Courage and confidence can lead

Drug Control: National Policies

By Dr. A. C. Germann, Professor Emeritus, Department of Criminal Justice, California State University, Long Beach

While teaching a course on drug abuse and the law to pre-service students and working practitioners, it was obvious to me, as might be expected, that the level of sophistication about drug use and abuse varied from the naïvely ignorant to the superbly informed. Many well intentioned government publications accurately describe harmful addictive drug abuse, and support blanket repression and zero tolerance of many widely used substances. This results in the incarceration of many violent and nonviolent, addicted and non-addicted, dangerous and cooperative offenders.

Today, a reassessment of current drug policy is widely debated, and the criminal justice system subjected to critical policy analysis in terms of its basic effectiveness and fairness. We need adult, serious, balanced, and dignified coverage of information that is not distorted, paranoid, self-serving, politicized, or seriously misleading.

If the ears of all the people in the nation who had ingested illicit substances in the past six months were to turn bright green for one whole week, the nation would be amazed, confused, flabbergasted, and quickly taught something very important as they identified friends, relatives, neighbors, doctors, lawyers, accountants, priests, nuns, ministers, rabbis, soldiers, police, firemen, military personnel, businessmen, teachers, students, politicians, respected policy makers, administrators, supervisors, and workers from a variety of private and governmental institutions everywhere.

The nation could, reasonably, come to realize that there is such a thing as useful, pleasurable and responsible drug use, as well as useless, damaging and irresponsible drug abuse.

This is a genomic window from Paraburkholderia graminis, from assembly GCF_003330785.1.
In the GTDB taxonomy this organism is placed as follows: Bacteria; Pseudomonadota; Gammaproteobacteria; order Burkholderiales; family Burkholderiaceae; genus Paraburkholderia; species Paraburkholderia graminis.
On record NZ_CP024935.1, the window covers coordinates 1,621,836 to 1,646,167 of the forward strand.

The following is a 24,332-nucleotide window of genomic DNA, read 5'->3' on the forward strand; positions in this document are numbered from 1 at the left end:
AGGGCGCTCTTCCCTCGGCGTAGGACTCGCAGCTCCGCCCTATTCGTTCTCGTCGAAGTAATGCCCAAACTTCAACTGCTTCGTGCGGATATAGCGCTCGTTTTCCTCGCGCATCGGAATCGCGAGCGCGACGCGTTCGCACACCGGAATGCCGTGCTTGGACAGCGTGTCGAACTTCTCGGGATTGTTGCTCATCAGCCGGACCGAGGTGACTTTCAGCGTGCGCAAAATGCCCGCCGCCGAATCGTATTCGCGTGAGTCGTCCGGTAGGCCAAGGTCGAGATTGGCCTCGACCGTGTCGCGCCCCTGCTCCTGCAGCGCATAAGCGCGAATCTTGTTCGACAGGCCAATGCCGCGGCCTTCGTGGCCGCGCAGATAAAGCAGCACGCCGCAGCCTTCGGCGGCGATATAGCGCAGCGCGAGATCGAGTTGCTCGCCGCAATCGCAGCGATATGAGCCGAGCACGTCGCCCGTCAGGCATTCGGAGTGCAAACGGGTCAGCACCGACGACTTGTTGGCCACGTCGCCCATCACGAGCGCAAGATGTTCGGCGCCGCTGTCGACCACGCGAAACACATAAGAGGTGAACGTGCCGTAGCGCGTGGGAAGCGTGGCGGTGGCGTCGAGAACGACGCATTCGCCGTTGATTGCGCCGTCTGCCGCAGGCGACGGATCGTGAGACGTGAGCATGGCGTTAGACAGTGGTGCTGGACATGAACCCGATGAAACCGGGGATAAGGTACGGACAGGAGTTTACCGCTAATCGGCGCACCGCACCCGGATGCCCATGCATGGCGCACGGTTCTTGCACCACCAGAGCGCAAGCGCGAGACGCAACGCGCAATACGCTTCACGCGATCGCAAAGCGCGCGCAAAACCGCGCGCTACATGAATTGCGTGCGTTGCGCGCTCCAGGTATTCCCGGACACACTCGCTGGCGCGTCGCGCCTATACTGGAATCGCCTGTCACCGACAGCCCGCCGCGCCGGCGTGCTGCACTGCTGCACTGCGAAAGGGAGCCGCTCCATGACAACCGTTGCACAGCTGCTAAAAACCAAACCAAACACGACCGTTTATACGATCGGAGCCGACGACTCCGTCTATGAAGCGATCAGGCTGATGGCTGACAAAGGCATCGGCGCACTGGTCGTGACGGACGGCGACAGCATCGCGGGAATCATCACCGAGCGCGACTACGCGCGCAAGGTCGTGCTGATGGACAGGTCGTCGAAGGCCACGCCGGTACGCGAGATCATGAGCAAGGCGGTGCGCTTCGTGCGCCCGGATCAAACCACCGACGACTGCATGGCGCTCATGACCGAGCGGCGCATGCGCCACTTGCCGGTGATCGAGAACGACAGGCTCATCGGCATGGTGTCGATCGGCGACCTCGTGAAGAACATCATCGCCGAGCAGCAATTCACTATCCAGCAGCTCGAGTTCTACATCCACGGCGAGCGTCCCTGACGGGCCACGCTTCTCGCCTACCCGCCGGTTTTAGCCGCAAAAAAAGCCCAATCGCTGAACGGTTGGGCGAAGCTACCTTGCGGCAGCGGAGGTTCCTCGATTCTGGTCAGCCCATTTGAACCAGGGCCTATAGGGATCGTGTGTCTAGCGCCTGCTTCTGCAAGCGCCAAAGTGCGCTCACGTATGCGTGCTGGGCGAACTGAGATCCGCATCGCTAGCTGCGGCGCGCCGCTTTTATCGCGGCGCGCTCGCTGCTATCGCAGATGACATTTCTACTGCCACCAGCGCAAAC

It is a national embarrassment that many of our approaches to drug use and drug abuses remain so puerile, ignorant, and vindictive. We need truthful information about responsible drug use and irresponsible drug abuse, of both licit and illicit drugs. We need alternatives to the repressive and demonizing uses of police, prosecution, and prison, and to consider reasoned and compassionate uses of education, treatment, and rehabilitation. Such alternatives would clearly demonstrate that policies of zero tolerance are counterproductive, worsen a horrible situation, waste public monies, corrupt agencies, and serve only the interests of the drug conglomerates, the prison/criminal justice industrial complex, and unfair agency forfeiture acquisitions.

The repetitive refrain "We need to hire more police, pass tougher laws, get tougher judges, pass longer sentences, and build more jails and prisons" is a popular and addictive ditty, but unrealistic and self-defeating, and a politically mandated "loyalty oath." We seem unable to learn from the painful history of alcohol prohibition.

The informed person is in a position to bring light where there is darkness, hope where there is frustration, and compassion where there is coldhearted indifference. Courage and confidence can lead the nation to rational recovery from a national disgrace, and lead the world to more humane control policies, while at the same time changing an outmoded "national war on drugs" to an "international education concerning drug use and abuse." Our forefathers left a tyrannical Europe for "life, liberty and the pursuit of happiness." Military pragmatism can "destroy a village in order to save it" and likewise, a drug war can destroy people in order to save them, and cost far more than educational programs.

Education, as a process for changing minds, beliefs, and actions, is more effective, less wasteful of resources, and more edifying than the horrors of war, wherever and however utilized. Education honors the potential of every human being, and is much more fitting for the new millennium and the loving, sharing, peaceful planet that we all yearn to see for those, and ourselves yet to be.